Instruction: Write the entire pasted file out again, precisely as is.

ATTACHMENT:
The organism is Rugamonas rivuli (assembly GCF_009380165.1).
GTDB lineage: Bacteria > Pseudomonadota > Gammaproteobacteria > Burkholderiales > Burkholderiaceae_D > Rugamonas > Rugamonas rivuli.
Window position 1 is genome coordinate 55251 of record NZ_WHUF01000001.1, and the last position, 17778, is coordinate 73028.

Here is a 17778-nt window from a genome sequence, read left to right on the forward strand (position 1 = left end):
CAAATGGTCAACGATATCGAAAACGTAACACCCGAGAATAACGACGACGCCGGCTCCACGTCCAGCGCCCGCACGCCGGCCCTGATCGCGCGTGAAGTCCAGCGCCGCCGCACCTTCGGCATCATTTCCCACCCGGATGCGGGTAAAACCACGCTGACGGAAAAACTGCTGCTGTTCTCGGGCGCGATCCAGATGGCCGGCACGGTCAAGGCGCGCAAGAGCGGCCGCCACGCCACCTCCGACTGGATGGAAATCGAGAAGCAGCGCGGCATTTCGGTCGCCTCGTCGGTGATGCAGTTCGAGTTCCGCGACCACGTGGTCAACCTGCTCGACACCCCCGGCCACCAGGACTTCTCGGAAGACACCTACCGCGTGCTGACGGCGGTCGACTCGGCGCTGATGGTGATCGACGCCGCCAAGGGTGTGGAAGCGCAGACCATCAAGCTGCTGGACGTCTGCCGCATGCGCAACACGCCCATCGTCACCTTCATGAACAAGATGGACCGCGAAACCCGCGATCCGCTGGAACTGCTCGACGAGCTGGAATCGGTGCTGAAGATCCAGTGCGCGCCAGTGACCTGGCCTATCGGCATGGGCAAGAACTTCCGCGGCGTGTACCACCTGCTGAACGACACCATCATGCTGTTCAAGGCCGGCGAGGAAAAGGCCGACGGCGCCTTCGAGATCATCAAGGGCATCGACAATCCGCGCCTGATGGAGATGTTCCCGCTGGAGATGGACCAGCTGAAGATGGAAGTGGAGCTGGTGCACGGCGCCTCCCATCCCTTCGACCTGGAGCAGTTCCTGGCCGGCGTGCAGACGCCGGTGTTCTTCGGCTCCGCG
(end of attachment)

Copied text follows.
The organism is Rugamonas rivuli (assembly GCF_009380165.1).
GTDB lineage: Bacteria > Pseudomonadota > Gammaproteobacteria > Burkholderiales > Burkholderiaceae_D > Rugamonas > Rugamonas rivuli.
Window position 1 is genome coordinate 55251 of record NZ_WHUF01000001.1, and the last position, 17778, is coordinate 73028.

Here is a 17778-nt window from a genome sequence, read left to right on the forward strand (position 1 = left end):
CAAATGGTCAACGATATCGAAAACGTAACACCCGAGAATAACGACGACGCCGGCTCCACGTCCAGCGCCCGCACGCCGGCCCTGATCGCGCGTGAAGTCCAGCGCCGCCGCACCTTCGGCATCATTTCCCACCCGGATGCGGGTAAAACCACGCTGACGGAAAAACTGCTGCTGTTCTCGGGCGCGATCCAGATGGCCGGCACGGTCAAGGCGCGCAAGAGCGGCCGCCACGCCACCTCCGACTGGATGGAAATCGAGAAGCAGCGCGGCATTTCGGTCGCCTCGTCGGTGATGCAGTTCGAGTTCCGCGACCACGTGGTCAACCTGCTCGACACCCCCGGCCACCAGGACTTCTCGGAAGACACCTACCGCGTGCTGACGGCGGTCGACTCGGCGCTGATGGTGATCGACGCCGCCAAGGGTGTGGAAGCGCAGACCATCAAGCTGCTGGACGTCTGCCGCATGCGCAACACGCCCATCGTCACCTTCATGAACAAGATGGACCGCGAAACCCGCGATCCGCTGGAACTGCTCGACGAGCTGGAATCGGTGCTGAAGATCCAGTGCGCGCCAGTGACCTGGCCTATCGGCATGGGCAAGAACTTCCGCGGCGTGTACCACCTGCTGAACGACACCATCATGCTGTTCAAGGCCGGCGAGGAAAAGGCCGACGGCGCCTTCGAGATCATCAAGGGCATCGACAATCCGCGCCTGATGGAGATGTTCCCGCTGGAGATGGACCAGCTGAAGATGGAAGTGGAGCTGGTGCACGGCGCCTCCCATCCCTTCGACCTGGAGCAGTTCCTGGCCGGCGTGCAGACGCCGGTGTTCTTCGGCTCCGCG